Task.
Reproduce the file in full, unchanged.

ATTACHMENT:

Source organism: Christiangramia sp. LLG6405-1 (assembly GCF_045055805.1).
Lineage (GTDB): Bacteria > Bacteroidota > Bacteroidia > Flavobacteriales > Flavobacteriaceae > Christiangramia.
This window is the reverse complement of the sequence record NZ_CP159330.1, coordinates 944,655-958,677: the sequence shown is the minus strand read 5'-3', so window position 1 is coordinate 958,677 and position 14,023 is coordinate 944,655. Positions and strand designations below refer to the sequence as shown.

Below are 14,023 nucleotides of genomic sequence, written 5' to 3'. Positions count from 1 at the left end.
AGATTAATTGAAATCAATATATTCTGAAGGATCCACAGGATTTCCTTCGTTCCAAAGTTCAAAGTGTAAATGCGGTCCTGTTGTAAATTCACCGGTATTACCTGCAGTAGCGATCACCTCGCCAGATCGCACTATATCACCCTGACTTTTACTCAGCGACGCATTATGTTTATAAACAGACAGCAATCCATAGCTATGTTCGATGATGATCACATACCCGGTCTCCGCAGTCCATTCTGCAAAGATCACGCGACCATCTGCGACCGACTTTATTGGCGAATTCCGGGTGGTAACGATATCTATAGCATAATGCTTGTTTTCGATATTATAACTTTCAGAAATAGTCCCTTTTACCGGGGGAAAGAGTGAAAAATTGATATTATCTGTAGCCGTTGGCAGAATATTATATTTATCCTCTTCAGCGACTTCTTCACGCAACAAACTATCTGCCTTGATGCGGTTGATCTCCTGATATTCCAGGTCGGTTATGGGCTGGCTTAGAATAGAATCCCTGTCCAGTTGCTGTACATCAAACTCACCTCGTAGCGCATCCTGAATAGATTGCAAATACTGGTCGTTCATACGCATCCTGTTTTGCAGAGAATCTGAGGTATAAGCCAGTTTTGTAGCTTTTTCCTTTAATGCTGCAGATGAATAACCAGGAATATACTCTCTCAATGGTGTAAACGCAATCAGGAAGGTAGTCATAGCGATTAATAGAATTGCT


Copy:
Source organism: Christiangramia sp. LLG6405-1 (assembly GCF_045055805.1).
Lineage (GTDB): Bacteria > Bacteroidota > Bacteroidia > Flavobacteriales > Flavobacteriaceae > Christiangramia.
This window is the reverse complement of the sequence record NZ_CP159330.1, coordinates 944,655-958,677: the sequence shown is the minus strand read 5'-3', so window position 1 is coordinate 958,677 and position 14,023 is coordinate 944,655. Positions and strand designations below refer to the sequence as shown.

Below are 14,023 nucleotides of genomic sequence, written 5' to 3'. Positions count from 1 at the left end.
AGATTAATTGAAATCAATATATTCTGAAGGATCCACAGGATTTCCTTCGTTCCAAAGTTCAAAGTGTAAATGCGGTCCTGTTGTAAATTCACCGGTATTACCTGCAGTAGCGATCACCTCGCCAGATCGCACTATATCACCCTGACTTTTACTCAGCGACGCATTATGTTTATAAACAGACAGCAATCCATAGCTATGTTCGATGATGATCACATACCCGGTCTCCGCAGTCCATTCTGCAAAGATCACGCGACCATCTGCGACCGACTTTATTGGCGAATTCCGGGTGGTAACGATATCTATAGCATAATGCTTGTTTTCGATATTATAACTTTCAGAAATAGTCCCTTTTACCGGGGGAAAGAGTGAAAAATTGATATTATCTGTAGCCGTTGGCAGAATATTATATTTATCCTCTTCAGCGACTTCTTCACGCAACAAACTATCTGCCTTGATGCGGTTGATCTCCTGATATTCCAGGTCGGTTATGGGCTGGCTTAGAATAGAATCCCTGTCCAGTTGCTGTACATCAAACTCACCTCGTAGCGCATCCTGAATAGATTGCAAATACTGGTCGTTCATACGCATCCTGTTTTGCAGAGAATCTGAGGTATAAGCCAGTTTTGTAGCTTTTTCCTTTAATGCTGCAGATGAATAACCAGGAATATACTCTCTCAATGGTGTAAACGCAATCAGGAAGGTAGTCATAGCGATTAATAGAATTGCT